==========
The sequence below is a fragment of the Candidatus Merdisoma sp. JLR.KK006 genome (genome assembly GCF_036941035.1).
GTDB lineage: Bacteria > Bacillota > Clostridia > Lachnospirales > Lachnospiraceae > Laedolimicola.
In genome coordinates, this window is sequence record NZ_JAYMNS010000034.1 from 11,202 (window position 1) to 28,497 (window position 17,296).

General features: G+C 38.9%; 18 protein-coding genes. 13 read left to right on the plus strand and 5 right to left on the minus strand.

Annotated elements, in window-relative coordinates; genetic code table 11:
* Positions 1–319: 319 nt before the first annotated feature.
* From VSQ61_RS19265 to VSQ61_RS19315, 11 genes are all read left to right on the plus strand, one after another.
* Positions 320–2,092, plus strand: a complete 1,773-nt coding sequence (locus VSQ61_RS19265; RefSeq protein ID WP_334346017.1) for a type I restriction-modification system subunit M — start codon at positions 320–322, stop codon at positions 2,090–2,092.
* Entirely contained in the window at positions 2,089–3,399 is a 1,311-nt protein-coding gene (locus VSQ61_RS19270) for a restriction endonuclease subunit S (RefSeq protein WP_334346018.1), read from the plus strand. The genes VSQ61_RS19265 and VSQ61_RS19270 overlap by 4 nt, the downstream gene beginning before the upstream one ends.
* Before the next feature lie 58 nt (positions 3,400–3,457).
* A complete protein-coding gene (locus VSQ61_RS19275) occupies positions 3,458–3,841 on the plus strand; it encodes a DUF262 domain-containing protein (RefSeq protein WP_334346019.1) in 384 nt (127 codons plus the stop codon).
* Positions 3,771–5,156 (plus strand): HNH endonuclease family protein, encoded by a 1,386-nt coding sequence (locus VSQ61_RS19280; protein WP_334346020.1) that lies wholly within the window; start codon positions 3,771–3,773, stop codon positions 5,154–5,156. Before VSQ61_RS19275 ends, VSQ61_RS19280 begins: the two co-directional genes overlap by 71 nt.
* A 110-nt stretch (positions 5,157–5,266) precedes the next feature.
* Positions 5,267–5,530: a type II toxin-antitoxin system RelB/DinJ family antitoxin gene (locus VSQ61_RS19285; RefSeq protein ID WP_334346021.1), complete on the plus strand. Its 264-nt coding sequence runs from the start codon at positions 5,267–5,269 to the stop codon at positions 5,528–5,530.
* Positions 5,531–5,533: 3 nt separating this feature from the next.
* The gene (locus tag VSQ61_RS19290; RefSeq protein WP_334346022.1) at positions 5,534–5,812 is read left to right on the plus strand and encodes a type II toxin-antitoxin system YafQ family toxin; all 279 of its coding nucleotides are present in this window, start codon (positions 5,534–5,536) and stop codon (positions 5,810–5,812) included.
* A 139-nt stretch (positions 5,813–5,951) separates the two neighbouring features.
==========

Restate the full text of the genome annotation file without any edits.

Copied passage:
The sequence below is a fragment of the Candidatus Merdisoma sp. JLR.KK006 genome (genome assembly GCF_036941035.1).
GTDB lineage: Bacteria > Bacillota > Clostridia > Lachnospirales > Lachnospiraceae > Laedolimicola.
In genome coordinates, this window is sequence record NZ_JAYMNS010000034.1 from 11,202 (window position 1) to 28,497 (window position 17,296).

General features: G+C 38.9%; 18 protein-coding genes. 13 read left to right on the plus strand and 5 right to left on the minus strand.

Annotated elements, in window-relative coordinates; genetic code table 11:
* Positions 1–319: 319 nt before the first annotated feature.
* From VSQ61_RS19265 to VSQ61_RS19315, 11 genes are all read left to right on the plus strand, one after another.
* Positions 320–2,092, plus strand: a complete 1,773-nt coding sequence (locus VSQ61_RS19265; RefSeq protein ID WP_334346017.1) for a type I restriction-modification system subunit M — start codon at positions 320–322, stop codon at positions 2,090–2,092.
* Entirely contained in the window at positions 2,089–3,399 is a 1,311-nt protein-coding gene (locus VSQ61_RS19270) for a restriction endonuclease subunit S (RefSeq protein WP_334346018.1), read from the plus strand. The genes VSQ61_RS19265 and VSQ61_RS19270 overlap by 4 nt, the downstream gene beginning before the upstream one ends.
* Before the next feature lie 58 nt (positions 3,400–3,457).
* A complete protein-coding gene (locus VSQ61_RS19275) occupies positions 3,458–3,841 on the plus strand; it encodes a DUF262 domain-containing protein (RefSeq protein WP_334346019.1) in 384 nt (127 codons plus the stop codon).
* Positions 3,771–5,156 (plus strand): HNH endonuclease family protein, encoded by a 1,386-nt coding sequence (locus VSQ61_RS19280; protein WP_334346020.1) that lies wholly within the window; start codon positions 3,771–3,773, stop codon positions 5,154–5,156. Before VSQ61_RS19275 ends, VSQ61_RS19280 begins: the two co-directional genes overlap by 71 nt.
* A 110-nt stretch (positions 5,157–5,266) precedes the next feature.
* Positions 5,267–5,530: a type II toxin-antitoxin system RelB/DinJ family antitoxin gene (locus VSQ61_RS19285; RefSeq protein ID WP_334346021.1), complete on the plus strand. Its 264-nt coding sequence runs from the start codon at positions 5,267–5,269 to the stop codon at positions 5,528–5,530.
* Positions 5,531–5,533: 3 nt separating this feature from the next.
* The gene (locus tag VSQ61_RS19290; RefSeq protein WP_334346022.1) at positions 5,534–5,812 is read left to right on the plus strand and encodes a type II toxin-antitoxin system YafQ family toxin; all 279 of its coding nucleotides are present in this window, start codon (positions 5,534–5,536) and stop codon (positions 5,810–5,812) included.
* A 139-nt stretch (positions 5,813–5,951) separates the two neighbouring features.